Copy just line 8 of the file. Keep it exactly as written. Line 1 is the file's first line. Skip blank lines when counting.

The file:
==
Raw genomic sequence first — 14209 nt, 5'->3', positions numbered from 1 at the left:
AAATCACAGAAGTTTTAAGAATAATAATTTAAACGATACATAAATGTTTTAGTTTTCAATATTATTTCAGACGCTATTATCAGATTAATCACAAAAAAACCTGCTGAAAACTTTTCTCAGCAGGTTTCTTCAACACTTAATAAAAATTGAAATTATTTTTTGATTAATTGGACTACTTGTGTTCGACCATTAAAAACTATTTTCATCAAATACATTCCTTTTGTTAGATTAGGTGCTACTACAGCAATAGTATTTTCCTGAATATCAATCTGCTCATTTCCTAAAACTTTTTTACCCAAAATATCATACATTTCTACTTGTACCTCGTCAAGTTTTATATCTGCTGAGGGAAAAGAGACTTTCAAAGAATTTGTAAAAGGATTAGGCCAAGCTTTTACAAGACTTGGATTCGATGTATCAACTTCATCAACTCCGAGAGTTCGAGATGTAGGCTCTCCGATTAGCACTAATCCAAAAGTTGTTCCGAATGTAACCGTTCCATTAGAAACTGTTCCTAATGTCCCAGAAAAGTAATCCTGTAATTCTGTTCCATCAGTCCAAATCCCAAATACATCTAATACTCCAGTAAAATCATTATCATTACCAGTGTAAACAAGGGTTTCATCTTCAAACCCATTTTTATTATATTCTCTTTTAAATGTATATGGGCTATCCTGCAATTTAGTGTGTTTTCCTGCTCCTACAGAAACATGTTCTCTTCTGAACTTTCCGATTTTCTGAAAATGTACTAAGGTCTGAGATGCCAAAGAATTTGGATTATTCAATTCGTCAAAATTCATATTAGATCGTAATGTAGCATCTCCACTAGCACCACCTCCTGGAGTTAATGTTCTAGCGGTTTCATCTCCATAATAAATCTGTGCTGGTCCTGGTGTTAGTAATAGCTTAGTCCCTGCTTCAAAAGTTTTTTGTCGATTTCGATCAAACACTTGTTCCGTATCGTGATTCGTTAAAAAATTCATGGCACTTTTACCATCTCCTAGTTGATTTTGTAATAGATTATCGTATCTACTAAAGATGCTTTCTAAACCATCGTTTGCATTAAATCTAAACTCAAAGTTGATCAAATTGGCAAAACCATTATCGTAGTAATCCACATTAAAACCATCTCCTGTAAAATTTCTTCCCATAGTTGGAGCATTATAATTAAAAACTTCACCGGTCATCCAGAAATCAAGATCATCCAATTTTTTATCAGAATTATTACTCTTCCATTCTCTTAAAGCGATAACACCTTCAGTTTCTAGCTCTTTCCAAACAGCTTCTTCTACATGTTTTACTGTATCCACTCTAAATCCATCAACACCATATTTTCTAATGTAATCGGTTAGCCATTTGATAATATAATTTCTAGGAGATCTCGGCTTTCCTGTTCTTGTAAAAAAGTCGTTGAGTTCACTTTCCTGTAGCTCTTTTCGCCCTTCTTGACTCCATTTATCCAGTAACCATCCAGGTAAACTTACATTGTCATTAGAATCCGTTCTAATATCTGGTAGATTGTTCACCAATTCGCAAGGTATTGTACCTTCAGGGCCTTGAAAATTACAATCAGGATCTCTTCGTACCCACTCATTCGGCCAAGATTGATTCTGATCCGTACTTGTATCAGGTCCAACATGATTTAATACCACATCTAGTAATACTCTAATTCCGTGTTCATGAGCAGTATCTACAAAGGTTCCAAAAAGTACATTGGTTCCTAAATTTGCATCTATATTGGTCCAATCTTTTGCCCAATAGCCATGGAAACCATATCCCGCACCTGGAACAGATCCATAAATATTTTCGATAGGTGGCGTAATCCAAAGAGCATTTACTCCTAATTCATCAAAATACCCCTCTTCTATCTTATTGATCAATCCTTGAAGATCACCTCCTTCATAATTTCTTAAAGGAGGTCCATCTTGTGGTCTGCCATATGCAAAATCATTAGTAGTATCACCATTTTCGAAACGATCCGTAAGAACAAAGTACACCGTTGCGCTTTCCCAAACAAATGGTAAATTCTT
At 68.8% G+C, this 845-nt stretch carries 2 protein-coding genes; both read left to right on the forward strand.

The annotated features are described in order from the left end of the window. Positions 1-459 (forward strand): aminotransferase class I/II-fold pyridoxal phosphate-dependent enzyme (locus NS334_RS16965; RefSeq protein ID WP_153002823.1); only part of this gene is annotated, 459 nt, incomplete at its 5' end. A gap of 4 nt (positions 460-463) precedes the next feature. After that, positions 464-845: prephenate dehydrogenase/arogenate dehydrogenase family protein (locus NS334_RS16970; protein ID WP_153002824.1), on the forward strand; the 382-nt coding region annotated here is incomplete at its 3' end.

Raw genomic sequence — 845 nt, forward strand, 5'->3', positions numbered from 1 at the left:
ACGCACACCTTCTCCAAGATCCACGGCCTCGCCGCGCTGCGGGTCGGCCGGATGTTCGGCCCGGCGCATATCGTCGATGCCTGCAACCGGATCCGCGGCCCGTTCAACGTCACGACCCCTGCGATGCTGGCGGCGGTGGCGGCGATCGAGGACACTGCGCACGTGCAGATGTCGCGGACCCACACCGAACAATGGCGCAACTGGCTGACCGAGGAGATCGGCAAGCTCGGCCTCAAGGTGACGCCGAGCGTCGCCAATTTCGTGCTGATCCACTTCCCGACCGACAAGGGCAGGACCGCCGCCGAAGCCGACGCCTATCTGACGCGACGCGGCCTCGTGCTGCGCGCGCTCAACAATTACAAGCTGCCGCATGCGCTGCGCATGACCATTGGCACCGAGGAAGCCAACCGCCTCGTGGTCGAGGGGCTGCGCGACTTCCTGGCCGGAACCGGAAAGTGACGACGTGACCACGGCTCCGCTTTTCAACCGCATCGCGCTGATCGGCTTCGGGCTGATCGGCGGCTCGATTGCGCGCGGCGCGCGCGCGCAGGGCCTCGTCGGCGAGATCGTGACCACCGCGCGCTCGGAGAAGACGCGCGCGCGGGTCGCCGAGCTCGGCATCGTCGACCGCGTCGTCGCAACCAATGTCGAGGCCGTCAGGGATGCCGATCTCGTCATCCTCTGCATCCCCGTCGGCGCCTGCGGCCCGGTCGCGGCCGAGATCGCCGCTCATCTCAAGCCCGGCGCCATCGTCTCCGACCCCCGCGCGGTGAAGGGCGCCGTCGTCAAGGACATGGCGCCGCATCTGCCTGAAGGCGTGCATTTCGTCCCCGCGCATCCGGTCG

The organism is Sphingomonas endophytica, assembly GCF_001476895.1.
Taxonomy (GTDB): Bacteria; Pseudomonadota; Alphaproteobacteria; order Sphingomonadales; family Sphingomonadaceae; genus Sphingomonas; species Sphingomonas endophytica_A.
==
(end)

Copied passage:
Taxonomy (GTDB): Bacteria; Pseudomonadota; Alphaproteobacteria; order Sphingomonadales; family Sphingomonadaceae; genus Sphingomonas; species Sphingomonas endophytica_A.